2.50
Hdl Handle:
http://hdl.handle.net/10755/165480
Category:
Abstract
Type:
Presentation
Title:
Neuro-Oncology Caregivers: Correlates of Distress
Author(s):
Sherwood, P.; Given, B.; Given, C.; Schiffman, R.; Murman, D.; Lovely, M.
Author Details:
P. Sherwood, Michigan State University, East Lansing, Michigan, USA; B. Given; C. Given; R. Schiffman; D. Murman; M. Lovely
Abstract:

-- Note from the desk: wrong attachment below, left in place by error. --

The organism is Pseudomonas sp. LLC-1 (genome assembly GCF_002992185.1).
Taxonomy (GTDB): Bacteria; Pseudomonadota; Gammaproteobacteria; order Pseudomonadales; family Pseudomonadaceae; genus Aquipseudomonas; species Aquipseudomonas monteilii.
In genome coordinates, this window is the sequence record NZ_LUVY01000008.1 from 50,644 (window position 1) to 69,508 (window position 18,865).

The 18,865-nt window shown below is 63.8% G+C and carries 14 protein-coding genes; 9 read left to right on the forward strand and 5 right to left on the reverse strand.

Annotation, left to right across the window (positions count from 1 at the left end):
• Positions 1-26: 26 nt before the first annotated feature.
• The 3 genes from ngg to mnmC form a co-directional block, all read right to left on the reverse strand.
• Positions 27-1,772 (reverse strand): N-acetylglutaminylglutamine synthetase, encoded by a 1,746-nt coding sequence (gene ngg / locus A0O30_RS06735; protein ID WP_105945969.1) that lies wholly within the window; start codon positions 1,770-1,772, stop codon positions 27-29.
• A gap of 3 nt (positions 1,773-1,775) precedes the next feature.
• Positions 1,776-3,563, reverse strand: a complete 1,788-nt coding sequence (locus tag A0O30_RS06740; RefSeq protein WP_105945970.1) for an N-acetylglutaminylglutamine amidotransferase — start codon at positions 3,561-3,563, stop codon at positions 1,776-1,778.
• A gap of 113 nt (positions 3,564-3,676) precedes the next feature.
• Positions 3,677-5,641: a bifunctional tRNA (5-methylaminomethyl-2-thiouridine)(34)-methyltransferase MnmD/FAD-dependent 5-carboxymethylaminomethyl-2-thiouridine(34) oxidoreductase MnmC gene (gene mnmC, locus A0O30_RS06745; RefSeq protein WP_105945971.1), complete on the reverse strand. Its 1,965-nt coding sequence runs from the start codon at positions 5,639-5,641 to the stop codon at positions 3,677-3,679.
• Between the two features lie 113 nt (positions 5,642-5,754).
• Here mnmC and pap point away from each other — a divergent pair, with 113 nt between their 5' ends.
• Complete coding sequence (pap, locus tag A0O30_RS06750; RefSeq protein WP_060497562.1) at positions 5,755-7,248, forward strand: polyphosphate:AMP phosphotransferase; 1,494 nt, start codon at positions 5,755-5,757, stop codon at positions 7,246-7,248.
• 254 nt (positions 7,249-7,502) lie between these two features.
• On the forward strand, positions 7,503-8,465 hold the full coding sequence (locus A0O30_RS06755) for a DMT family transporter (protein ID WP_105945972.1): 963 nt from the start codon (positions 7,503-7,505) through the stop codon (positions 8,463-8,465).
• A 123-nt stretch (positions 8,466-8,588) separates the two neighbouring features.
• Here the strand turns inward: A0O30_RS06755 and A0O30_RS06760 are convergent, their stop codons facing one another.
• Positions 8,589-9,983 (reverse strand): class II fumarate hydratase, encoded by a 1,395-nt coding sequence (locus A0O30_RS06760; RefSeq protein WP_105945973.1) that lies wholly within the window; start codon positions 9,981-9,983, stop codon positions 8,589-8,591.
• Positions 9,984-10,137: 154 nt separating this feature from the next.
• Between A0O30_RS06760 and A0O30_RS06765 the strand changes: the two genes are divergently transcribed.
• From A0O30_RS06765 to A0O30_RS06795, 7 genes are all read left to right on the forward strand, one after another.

Improving the emotional health of caregivers of persons with a primary malignant brain tumor (PMBT). Purpose: Caregivers of cancer and dementia patients are at risk for increased mortality, depression, and anxiety. However, there have been minimal efforts to describe the impact of providing care for persons with both oncological and neurological sequelae. The purpose of this study was to determine the effects of patient functional, cognitive, and neuropsychiatric (NP) status and caregiver mastery and perceived adequacy of information to care (PAIC) on burden and depression of caregivers of persons with a PMBT. Theoretical/Scientific Framework: Based on Lazarus’ Theory of Stress and Coping, the patient’s functional, cognitive, and NP status dictate care demands during the primary appraisal that are met using resources identified during the secondary appraisal (mastery and PAIC). Caregivers’ stress response is operationalized as caregiver burden and depression. Methods: The cross-sectional, descriptive study consisted of telephone interviews with 95 adult caregivers of persons with a PMBT recruited from two national brain tumor support groups, two urban cancer centers, and a statewide cancer registry. The 45-60 minute interview consisted of sociodemographic questions and the following instruments: ADL/IADL scale (á=.93); Cognitive Performance Scale (á=.71); Neuropsychiatric Inventory (á=.78); Patient Satisfaction Questionnaire (á=.96); Caregiver Mastery (á=.73); Caregiver Reaction Assessment (subscales: self esteem á =.79, abandonment á =.83, finances á =.87, schedule á =.75, health á =.70); and Center for Epidemiologic Studies-Depression (á=.89). Data Analysis: Using structural equation modeling, relationships were formulated among variables, model fit was assessed, and respecification was done as necessary to interpret the relationships. Findings and Implications: The overall model demonstrated good fit indices (rmsea=.05, ÷2=11.6 p=.24, gfi=.93) Patients’ NP status and caregiver mastery predicted caregiver depression and portions of caregiver burden (self esteem, finances, and schedule). Patients’ NP status also predicted other portions of caregiver burden (abandonment and health). Oncology nurses should target interventions for improving caregiver health at assisting caregivers to manage and deal with patients’ NP symptoms. Because oncology nurses are largely responsible for teaching and monitoring caregiver skills and knowledge, nurses are in a prime position to assist caregivers to increase mastery, thereby affecting caregiver, and ultimately patient, outcomes.